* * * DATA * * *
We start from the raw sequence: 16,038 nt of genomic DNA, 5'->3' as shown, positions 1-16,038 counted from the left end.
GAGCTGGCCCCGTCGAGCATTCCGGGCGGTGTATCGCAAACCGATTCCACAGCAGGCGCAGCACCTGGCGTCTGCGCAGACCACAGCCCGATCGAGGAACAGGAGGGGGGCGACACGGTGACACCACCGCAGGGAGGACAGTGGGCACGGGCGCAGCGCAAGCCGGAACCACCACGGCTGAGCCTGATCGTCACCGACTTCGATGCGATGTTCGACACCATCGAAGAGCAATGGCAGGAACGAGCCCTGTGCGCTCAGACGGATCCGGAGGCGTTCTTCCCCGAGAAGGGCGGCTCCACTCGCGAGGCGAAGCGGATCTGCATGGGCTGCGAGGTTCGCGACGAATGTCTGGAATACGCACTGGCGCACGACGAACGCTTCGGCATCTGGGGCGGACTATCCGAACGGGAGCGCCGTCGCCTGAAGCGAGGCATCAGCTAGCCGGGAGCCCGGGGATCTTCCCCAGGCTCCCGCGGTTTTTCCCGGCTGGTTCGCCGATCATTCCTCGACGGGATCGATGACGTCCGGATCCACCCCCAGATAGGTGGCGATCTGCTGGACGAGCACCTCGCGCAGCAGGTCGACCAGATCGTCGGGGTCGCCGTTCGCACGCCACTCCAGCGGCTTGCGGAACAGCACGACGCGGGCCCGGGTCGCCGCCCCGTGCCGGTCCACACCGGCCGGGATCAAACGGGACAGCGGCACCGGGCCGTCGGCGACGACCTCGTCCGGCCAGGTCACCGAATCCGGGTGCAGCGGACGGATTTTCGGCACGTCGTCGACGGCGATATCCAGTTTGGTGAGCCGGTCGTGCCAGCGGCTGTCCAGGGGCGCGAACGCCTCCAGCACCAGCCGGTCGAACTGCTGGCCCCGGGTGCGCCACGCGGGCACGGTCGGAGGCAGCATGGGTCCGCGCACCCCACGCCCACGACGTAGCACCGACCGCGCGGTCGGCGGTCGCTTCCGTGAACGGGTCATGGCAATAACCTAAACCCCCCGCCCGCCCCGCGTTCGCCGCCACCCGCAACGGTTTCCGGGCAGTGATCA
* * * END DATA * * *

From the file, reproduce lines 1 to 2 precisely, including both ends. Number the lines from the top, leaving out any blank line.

We start from the raw sequence: 16,038 nt of genomic DNA, 5'->3' as shown, positions 1-16,038 counted from the left end.
GAGCTGGCCCCGTCGAGCATTCCGGGCGGTGTATCGCAAACCGATTCCACAGCAGGCGCAGCACCTGGCGTCTGCGCAGACCACAGCCCGATCGAGGAACAGGAGGGGGGCGACACGGTGACACCACCGCAGGGAGGACAGTGGGCACGGGCGCAGCGCAAGCCGGAACCACCACGGCTGAGCCTGATCGTCACCGACTTCGATGCGATGTTCGACACCATCGAAGAGCAATGGCAGGAACGAGCCCTGTGCGCTCAGACGGATCCGGAGGCGTTCTTCCCCGAGAAGGGCGGCTCCACTCGCGAGGCGAAGCGGATCTGCATGGGCTGCGAGGTTCGCGACGAATGTCTGGAATACGCACTGGCGCACGACGAACGCTTCGGCATCTGGGGCGGACTATCCGAACGGGAGCGCCGTCGCCTGAAGCGAGGCATCAGCTAGCCGGGAGCCCGGGGATCTTCCCCAGGCTCCCGCGGTTTTTCCCGGCTGGTTCGCCGATCATTCCTCGACGGGATCGATGACGTCCGGATCCACCCCCAGATAGGTGGCGATCTGCTGGACGAGCACCTCGCGCAGCAGGTCGACCAGATCGTCGGGGTCGCCGTTCGCACGCCACTCCAGCGGCTTGCGGAACAGCACGACGCGGGCCCGGGTCGCCGCCCCGTGCCGGTCCACACCGGCCGGGATCAAACGGGACAGCGGCACCGGGCCGTCGGCGACGACCTCGTCCGGCCAGGTCACCGAATCCGGGTGCAGCGGACGGATTTTCGGCACGTCGTCGACGGCGATATCCAGTTTGGTGAGCCGGTCGTGCCAGCGGCTGTCCAGGGGCGCGAACGCCTCCAGCACCAGCCGGTCGAACTGCTGGCCCCGGGTGCGCCACGCGGGCACGGTCGGAGGCAGCATGGGTCCGCGCACCCCACGCCCACGACGTAGCACCGACCGCGCGGTCGGCGGTCGCTTCCGTGAACGGGTCATGGCAATAACCTAAACCCCCCGCCCGCCCCGCGTTCGCCGCCACCCGCAACGGTTTCCGGGCAGTGATCA